Next, the points a defense score in any given week has as much to do with the offense it plays against as how good the defense is. I wouldn’t dare play the best defense in the league against the Broncos but I wouldn’t hesitate to play a below average defense that is going up against a rookie quarterback who is likely to toss a couple of interceptions.
Now lets talk about backups. What are you going to do when your defense has a bye week or goes up against a top offense? You are going to pick up another defense off the waiver wire, but are you going to waive the defense you drafted or are you going to keep them on the roster as a backup and waive one of your high quality RB backups? You would be foolish to waive a high quality RB backup, so you waive your defense.
If your just going to waive them anyway, why even bother drafting them in the first place? I say either draft your defense in the last 2 rounds, or don’t draft one at all, then pick one up right before the first game on the waiver wire. Then each subsequent week, look and see which available defense is going up against a weak offense (a team with a rookie QB for example) and pick that one up and drop the one you had the week before.
Now let’s look at 2014 specifically. Lets start with the Chiefs who are the #2 rated defense with a VS of 2.25. I have absolutely no idea why their VS is 2.25. I am a Chiefs fan and I watched them give up 78 points in the 4th quarter of a playoff game last year to the Colts (I don’t remember the exact number, but it sure seems like it was about 78 so we will go with that) so I don’t believe for a second that they are this good. I assumed I had made some kind of data entry error, so I double checked my sources and confirmed the numbers I had entered were correct. The only plausible answer that I can come up with is that perhaps the people who made these projections somehow thought this was 1994 instead of 2014 and are expecting Derrick Thomas and Neil Smith to get a lot of sacks this year. No matter what the VS says, don’t draft the Chiefs before the next to last round is my advice.
The Seahawks on the other hand are another story. The Seahawks, unlike the Chiefs, have a very good defense and a very high VS of 2.38. No matter what my general philosophy to defense is, that is too high a score to ignore. We will call my 2014 defensive strategy “Seahawks or bust” Go ahead and grab the Seahawks defense if no other players with a VS above 2 are available, but when the Seahawks are gone, don’t worry about defense too much. The Rams (VS of 1.28), Panthers (VS of 1.16), and Bengals (VS of .88) actually have respectable scores, so you might want to draft one of those in the later rounds if all your other starting positions, plus your backup RB roster spots have already been filled. If you can’t get one of those defenses, then just stop worrying about it all together. That is the point where you can either get one in the last 2 rounds or pick one up off the waiver wire.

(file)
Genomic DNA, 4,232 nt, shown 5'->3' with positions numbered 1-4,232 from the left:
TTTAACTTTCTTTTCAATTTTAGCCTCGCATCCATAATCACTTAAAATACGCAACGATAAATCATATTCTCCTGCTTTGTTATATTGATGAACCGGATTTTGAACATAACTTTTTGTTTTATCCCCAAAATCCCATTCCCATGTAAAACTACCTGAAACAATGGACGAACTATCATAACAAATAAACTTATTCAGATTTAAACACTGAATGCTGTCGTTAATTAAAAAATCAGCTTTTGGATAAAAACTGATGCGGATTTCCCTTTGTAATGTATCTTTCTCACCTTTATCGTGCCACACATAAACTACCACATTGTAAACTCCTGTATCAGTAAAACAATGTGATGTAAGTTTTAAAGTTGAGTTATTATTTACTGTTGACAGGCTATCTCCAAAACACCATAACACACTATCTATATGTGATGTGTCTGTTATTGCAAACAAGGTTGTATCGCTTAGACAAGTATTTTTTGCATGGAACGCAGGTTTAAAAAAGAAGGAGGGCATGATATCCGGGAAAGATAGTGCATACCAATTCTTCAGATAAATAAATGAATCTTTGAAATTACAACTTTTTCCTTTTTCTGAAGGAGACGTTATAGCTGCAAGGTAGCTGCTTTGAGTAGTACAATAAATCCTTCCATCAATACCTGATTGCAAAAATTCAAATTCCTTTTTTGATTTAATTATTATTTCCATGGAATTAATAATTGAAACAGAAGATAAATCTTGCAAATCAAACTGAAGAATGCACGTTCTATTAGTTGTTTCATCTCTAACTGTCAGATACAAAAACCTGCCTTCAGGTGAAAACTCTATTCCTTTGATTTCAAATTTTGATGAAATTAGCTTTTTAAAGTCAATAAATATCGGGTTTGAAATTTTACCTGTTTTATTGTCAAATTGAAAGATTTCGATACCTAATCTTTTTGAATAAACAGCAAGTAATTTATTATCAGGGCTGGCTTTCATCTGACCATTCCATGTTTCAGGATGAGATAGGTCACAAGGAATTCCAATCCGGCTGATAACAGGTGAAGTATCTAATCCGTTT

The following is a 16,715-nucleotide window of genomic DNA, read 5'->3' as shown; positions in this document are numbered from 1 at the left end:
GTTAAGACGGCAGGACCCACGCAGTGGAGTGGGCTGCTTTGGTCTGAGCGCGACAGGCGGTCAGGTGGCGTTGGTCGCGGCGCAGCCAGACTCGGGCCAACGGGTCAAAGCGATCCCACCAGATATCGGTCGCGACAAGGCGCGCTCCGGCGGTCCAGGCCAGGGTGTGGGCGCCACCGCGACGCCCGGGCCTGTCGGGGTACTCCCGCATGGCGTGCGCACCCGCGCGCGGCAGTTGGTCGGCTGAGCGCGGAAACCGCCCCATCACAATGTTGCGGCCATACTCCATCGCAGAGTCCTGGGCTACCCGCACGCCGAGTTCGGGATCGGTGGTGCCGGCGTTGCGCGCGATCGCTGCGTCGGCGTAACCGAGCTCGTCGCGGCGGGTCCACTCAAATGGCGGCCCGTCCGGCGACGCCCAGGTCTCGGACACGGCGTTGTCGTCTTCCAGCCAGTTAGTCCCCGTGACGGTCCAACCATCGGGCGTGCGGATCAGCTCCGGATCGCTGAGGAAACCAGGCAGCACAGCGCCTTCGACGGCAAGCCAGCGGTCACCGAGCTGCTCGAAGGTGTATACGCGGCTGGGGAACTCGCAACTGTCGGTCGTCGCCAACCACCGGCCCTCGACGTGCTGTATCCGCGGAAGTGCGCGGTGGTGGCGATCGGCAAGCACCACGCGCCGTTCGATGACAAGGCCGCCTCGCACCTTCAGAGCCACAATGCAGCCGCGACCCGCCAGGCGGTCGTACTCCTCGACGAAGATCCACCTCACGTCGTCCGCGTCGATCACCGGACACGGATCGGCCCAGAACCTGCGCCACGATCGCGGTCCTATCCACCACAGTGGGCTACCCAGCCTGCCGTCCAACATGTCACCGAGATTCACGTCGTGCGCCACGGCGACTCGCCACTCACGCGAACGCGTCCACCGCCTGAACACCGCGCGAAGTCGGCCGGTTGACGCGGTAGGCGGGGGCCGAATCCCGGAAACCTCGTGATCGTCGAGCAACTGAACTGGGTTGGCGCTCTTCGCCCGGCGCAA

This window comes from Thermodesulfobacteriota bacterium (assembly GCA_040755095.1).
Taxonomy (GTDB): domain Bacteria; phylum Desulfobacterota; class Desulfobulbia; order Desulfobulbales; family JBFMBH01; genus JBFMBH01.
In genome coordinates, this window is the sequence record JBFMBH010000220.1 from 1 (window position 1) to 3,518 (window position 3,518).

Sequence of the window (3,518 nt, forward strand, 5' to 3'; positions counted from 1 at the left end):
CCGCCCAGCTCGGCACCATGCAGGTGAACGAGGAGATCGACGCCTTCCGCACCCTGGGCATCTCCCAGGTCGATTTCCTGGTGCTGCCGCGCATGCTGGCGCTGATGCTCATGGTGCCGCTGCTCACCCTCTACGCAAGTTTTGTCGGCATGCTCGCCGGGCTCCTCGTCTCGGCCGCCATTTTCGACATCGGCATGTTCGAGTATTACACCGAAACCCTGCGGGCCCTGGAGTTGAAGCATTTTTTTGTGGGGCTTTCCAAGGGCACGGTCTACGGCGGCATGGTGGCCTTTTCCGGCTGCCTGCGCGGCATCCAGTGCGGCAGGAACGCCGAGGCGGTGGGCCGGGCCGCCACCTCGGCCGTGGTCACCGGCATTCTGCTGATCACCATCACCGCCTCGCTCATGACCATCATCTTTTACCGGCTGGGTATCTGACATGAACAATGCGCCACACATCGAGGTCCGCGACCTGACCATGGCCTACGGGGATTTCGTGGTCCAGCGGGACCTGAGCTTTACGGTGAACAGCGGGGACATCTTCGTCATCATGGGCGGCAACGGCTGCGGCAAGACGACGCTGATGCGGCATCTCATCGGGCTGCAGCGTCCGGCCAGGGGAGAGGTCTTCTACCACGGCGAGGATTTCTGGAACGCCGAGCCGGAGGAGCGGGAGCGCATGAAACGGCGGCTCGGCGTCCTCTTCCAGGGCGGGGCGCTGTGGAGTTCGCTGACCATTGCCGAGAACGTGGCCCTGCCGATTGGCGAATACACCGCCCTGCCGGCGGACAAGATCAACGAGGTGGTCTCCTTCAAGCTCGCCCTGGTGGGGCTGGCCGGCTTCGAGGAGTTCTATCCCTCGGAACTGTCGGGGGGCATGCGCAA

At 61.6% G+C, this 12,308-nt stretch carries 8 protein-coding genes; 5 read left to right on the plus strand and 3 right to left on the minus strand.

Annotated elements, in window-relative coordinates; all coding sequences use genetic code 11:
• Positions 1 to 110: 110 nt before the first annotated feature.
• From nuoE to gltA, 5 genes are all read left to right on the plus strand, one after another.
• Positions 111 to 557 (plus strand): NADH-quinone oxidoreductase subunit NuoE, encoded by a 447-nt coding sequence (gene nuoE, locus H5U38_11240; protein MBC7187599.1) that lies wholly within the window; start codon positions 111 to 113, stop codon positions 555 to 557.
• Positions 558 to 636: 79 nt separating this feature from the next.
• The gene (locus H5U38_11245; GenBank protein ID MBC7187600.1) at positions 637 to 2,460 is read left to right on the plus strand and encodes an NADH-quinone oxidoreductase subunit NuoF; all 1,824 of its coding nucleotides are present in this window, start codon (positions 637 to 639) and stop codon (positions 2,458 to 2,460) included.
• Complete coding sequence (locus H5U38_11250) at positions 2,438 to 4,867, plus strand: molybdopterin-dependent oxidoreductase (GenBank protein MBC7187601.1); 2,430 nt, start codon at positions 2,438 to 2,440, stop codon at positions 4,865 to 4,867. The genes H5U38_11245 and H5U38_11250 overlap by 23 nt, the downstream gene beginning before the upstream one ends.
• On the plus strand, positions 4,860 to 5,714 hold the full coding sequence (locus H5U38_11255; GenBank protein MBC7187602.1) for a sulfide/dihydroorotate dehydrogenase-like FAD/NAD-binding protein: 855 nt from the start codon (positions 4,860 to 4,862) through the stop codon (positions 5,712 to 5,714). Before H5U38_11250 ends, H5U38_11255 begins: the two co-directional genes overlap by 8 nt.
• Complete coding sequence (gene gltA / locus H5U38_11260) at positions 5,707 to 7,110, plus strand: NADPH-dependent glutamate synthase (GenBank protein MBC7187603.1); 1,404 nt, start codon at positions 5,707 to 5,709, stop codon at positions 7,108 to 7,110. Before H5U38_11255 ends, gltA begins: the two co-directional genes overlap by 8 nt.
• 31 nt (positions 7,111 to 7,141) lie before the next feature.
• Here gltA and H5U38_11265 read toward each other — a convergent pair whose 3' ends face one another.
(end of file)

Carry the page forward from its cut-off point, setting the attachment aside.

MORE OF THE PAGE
My strategy towards kickers is a lot like my strategy toward defenses, don’t even bother. They are all about the same, and you can find one available any week of the year who is likely to have a good week against a bad defense. Looking at my cheat sheet confirms this theory as the #1 kicker only has a VS of 1.24, which is by far the lowest VS of any player ranked #1 at his position.
I suggest looking at the defensive matchups every week. Kickers score a lot when their teams score a lot. Teams score a lot when they play bad defenses (Dallas, Oakland, and Jacksonville are usually good choices). Therefore, kickers who play bad defenses usually score a lot. Check the waiver wires every week for a kicker playing against a bad defense, sign him for the week, and don’t ever worry about drafting one.
If you have any thoughts on my strategy guide I would love to hear about it in the comments section.
What I would like to point out about this article, is that it is over 2,500 words long, and there is almost no talk about actual football in here. There is no discussion of new coaches, or offensive lines, or free agents, or rookies, or playbooks, or blitzes, or difficulties of schedules, or anything like that. What that should tell you is that you don’t really need to know anything about football to have a good time playing fantasy football.
It is a fun game to play with friends, has a little basic strategy to it, is something people who are good at numbers should do well at, and makes watching NFL games a lot of fun. If you have never played fantasy football before, give it a try. No matter how little you know about football, using my guide will make it seem like you are an expert.
To the regular readers of artofbeingcheap.com, thank you for indulging me by letting me write one article about my other hobby besides saving money. We will be back with our regularly scheduled programming next week, and will save lots of money together then.